Inside the world of the 'systemically important'
by Timothy Bernstein, Analyst, and Ron D'Vari, CEO, NewOak NewOak is an independent financial services advisory firm built for today’s global markets. Led by a team of experienced market and legal practitioners, NewOak provides a broad range of services across multiple asset classes, complex securities and structured products for banks, insurers, asset managers, law firms and regulators, including financial advisory and dispute resolution, valuation, credit and compliance, risk management, stress testing, model validation and financial technology solutions. We have analyzed or advised on more than $4.5 trillion in assets to date. Visit newoak.com.
Reprinted with permission.
On March 26, regulators from the Federal Reserve and the Federal Deposit Insurance Corporation (FDIC) voted to grant insurance giant MetLife a six-month extension to submit a resolution and recovery plan (commonly known as a “living will”) that outlines the firm’s strategy to ensure that its potential failure does not cause broader damage to the economy.
The vote came at the request of the judge presiding over a lawsuit that MetLife has filed against another regulator, the Financial Stability Oversight Council (FSOC), challenging the company’s December 2014 designation as a systemically important financial institution or “SIFI.”
This designation subjects its holder to a slate of more stringent regulations with which the firm must comply, and chief among them is the preparation of a living will. Along with AIG and Prudential, MetLife is currently one of just three insurers with the SIFI designation, which the FSOC typically reserves for banks with more than $50 billion in assets.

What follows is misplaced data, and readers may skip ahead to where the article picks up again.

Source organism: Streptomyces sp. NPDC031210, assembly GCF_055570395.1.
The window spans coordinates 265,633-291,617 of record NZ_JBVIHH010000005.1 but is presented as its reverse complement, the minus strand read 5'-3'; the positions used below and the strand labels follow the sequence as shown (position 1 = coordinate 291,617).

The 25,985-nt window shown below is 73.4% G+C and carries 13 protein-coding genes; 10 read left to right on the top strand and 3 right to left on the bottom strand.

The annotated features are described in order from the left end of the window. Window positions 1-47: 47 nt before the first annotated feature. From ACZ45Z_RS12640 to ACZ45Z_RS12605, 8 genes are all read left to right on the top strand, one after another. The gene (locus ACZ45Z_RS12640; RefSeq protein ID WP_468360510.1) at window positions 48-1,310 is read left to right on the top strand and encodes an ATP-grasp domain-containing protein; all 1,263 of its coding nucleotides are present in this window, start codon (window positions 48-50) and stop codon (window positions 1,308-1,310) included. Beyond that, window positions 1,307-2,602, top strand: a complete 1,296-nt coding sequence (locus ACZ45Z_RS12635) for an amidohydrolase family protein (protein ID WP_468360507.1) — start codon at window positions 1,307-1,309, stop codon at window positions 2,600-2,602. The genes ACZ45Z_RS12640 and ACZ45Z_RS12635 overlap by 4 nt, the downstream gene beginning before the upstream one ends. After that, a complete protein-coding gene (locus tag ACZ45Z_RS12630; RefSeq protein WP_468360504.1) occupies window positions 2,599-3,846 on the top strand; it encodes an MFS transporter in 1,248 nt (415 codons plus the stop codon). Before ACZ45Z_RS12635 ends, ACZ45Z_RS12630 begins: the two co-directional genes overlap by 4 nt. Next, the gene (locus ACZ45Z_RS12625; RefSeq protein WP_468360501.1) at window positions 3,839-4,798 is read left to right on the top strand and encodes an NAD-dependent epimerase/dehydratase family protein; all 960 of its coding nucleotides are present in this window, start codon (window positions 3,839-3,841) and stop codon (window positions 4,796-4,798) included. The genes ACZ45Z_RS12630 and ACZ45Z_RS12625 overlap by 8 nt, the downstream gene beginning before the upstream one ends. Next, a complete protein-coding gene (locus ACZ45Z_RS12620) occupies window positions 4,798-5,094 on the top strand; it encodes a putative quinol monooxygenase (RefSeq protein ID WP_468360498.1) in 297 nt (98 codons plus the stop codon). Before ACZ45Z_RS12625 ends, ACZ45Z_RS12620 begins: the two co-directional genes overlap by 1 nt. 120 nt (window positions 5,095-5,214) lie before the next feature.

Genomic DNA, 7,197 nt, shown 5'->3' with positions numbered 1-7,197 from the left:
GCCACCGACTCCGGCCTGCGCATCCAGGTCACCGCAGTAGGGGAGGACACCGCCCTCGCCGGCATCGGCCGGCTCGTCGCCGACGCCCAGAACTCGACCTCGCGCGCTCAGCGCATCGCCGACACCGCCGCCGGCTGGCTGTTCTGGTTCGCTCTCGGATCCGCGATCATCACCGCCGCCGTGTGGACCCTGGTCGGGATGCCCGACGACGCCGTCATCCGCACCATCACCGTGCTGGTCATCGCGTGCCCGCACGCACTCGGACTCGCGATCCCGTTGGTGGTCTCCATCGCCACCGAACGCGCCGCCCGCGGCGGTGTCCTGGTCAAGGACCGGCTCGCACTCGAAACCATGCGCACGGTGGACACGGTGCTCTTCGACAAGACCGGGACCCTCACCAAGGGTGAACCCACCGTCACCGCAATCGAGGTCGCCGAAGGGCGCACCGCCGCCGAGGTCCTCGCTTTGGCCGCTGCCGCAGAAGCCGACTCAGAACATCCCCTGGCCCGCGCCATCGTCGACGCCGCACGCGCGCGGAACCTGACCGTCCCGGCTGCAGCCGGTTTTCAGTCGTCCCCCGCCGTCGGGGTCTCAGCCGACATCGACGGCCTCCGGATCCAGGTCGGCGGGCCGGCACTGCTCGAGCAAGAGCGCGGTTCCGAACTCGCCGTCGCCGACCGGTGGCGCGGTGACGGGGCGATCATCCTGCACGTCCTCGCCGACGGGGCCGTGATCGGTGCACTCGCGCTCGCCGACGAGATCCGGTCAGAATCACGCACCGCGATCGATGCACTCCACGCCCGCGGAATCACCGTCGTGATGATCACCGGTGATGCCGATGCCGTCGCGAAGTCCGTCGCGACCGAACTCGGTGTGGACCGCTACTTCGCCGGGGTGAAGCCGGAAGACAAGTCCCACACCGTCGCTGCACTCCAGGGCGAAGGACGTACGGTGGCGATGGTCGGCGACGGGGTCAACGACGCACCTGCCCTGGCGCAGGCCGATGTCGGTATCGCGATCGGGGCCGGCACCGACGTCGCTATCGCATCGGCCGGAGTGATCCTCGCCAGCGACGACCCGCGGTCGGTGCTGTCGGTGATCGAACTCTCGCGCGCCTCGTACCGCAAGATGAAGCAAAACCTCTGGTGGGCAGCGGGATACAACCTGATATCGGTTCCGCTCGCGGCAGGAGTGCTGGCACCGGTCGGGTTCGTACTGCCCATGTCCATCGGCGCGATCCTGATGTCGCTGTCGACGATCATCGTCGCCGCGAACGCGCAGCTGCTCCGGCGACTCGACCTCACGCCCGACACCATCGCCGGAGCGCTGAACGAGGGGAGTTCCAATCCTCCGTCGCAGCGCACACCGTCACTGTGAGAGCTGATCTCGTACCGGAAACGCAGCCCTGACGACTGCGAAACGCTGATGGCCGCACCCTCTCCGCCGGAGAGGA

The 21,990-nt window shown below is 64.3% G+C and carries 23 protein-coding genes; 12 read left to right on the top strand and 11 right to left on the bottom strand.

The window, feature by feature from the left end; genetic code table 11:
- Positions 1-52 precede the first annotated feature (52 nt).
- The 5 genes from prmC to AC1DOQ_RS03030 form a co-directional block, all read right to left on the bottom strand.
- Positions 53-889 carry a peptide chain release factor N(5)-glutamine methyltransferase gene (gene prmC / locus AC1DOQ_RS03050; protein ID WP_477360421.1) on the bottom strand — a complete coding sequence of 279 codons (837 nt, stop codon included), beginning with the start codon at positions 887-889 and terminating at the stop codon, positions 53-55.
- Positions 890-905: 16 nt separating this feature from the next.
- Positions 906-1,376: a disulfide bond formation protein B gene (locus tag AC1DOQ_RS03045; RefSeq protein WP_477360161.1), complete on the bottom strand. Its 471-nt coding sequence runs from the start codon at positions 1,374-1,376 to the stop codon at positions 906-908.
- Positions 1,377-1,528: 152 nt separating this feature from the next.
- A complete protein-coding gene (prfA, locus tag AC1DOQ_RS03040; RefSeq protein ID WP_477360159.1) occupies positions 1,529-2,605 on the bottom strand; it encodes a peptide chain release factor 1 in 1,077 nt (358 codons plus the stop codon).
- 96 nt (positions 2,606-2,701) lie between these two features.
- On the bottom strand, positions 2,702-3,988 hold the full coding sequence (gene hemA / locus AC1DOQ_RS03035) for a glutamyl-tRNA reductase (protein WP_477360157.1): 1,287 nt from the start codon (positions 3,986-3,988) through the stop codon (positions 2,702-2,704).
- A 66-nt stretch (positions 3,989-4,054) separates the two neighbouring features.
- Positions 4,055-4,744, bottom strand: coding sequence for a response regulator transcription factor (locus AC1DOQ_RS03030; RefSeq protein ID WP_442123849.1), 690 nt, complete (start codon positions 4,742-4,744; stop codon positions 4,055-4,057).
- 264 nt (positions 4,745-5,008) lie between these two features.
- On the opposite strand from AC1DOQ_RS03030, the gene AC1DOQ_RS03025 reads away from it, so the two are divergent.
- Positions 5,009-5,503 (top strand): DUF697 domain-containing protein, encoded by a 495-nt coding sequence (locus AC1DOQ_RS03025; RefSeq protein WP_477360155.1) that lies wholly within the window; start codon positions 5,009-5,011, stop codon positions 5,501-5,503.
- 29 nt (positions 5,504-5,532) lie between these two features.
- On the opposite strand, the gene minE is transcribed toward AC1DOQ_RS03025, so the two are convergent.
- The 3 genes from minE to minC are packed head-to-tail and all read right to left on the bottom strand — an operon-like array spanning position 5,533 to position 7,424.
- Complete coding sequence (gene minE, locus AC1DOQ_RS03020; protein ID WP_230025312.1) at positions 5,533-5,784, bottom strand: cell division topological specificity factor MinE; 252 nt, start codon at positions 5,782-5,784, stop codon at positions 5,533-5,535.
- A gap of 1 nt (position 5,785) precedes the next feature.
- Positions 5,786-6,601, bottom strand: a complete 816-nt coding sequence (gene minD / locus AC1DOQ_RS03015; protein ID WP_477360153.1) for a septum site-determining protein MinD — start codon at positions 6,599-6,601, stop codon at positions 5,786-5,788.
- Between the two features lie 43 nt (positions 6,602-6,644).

Though industry analysts have criticized MetLife’s judgment and timing in bringing about the lawsuit—“It’s not wise to begin your new relationship with a federal regulator by suing them,” Compass Point Research & Trading analyst Isaac Boltansky told Insurance Journal—the firm’s decision reflects the significant challenges of preparing a living will that accompany SIFI status.
To ensure 2008 will never happen again
The resolution plan requirement should be viewed within the broader context of a federal effort to make sure that what happened in 2008 never happens again, but it leaves those institutions deemed “systemically important” with a mandate to take a good, long look at them sooner than their non-SIFI peers have to. Should MetLife remain a SIFI, it will have to devote a great deal of time and resources now to determine which of its vital economic functions—in an insurer’s case, these include the central retail and reinsurance practices—might pose a broader risk to the system as a whole.